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{{ printedBook.courseTrack.name }} {{ printedBook.name }} The points where a graph crosses the $x\text{-}$ and $y\text{-}$axes are called the $x\text{-}$intercept and $y\text{-}$intercept, respectively.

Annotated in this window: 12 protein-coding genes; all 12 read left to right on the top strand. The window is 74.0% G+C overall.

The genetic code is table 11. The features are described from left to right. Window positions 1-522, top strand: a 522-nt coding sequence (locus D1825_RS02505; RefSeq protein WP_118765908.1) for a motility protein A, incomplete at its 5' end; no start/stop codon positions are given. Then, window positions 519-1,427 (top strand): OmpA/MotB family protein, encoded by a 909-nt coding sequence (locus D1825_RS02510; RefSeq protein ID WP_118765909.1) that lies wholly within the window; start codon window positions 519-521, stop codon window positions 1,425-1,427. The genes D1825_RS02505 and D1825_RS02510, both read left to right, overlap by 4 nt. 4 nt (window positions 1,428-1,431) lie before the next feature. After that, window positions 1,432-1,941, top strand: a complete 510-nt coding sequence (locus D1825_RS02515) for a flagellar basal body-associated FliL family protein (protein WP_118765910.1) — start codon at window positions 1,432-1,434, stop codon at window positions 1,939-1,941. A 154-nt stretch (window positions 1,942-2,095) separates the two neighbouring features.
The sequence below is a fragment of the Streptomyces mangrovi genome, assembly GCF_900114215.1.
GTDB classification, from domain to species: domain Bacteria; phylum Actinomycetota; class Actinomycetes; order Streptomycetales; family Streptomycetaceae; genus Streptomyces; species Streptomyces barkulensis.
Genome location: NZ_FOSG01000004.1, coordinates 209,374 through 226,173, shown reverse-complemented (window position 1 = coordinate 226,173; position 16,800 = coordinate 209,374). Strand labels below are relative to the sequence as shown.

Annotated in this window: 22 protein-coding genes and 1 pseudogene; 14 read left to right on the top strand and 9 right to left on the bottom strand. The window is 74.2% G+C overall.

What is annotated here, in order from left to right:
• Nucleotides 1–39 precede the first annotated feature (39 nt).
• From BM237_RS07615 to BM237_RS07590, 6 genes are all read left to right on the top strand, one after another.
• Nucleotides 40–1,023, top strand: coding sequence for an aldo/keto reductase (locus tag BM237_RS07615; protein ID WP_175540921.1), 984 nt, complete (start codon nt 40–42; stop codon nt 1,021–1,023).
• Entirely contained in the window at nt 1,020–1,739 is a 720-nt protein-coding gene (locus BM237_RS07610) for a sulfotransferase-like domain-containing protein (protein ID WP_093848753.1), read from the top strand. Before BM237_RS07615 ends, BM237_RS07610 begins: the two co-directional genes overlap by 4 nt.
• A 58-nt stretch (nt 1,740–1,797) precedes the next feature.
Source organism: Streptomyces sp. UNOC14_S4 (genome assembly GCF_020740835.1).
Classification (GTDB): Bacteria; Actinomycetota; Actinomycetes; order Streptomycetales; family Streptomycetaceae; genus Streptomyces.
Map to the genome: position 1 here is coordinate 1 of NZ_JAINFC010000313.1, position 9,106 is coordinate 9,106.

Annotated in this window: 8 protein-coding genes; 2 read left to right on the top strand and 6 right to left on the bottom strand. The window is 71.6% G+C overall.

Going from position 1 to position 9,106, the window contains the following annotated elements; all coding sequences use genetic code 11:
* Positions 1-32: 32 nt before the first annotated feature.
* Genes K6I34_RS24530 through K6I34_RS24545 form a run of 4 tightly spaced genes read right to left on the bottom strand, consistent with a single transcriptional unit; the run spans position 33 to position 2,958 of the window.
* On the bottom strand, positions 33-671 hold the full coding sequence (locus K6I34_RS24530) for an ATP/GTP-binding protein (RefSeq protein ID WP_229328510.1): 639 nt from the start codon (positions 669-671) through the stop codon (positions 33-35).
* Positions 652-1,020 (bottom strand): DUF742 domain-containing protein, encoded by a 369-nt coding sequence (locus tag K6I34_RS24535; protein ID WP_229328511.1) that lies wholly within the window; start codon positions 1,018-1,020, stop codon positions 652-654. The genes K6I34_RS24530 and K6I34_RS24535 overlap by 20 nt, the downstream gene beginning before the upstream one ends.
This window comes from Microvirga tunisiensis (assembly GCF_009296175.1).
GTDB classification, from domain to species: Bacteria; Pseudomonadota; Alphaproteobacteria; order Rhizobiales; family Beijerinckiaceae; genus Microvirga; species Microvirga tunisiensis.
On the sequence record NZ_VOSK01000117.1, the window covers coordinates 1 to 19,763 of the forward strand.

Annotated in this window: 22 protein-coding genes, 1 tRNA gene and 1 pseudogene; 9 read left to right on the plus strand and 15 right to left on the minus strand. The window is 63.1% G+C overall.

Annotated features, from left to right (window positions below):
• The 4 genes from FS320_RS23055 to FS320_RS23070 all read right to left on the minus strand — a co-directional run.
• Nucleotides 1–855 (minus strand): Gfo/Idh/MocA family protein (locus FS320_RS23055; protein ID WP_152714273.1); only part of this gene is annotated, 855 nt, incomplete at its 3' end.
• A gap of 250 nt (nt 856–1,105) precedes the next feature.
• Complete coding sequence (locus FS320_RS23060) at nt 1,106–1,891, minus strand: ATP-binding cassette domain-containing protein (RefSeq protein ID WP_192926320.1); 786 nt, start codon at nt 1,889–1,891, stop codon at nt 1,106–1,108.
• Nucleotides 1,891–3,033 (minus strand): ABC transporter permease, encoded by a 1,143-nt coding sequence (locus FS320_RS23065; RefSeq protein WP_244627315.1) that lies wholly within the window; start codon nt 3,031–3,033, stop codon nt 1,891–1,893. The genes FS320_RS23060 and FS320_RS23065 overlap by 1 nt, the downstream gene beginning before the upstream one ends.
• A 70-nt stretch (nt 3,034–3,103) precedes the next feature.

Sometimes, only one coordinate of these points is referenced. For example, since the $x\text{-}$intercept lies at $(a,0),$ it can be said that $x=a.$ The same is true for the $y\text{-}$intercept $(0,b),$ $y=b.$ A relation can have several intercepts; a function can have multiple $x\text{-}$intercepts, but it can only have one $y\text{-}$intercept.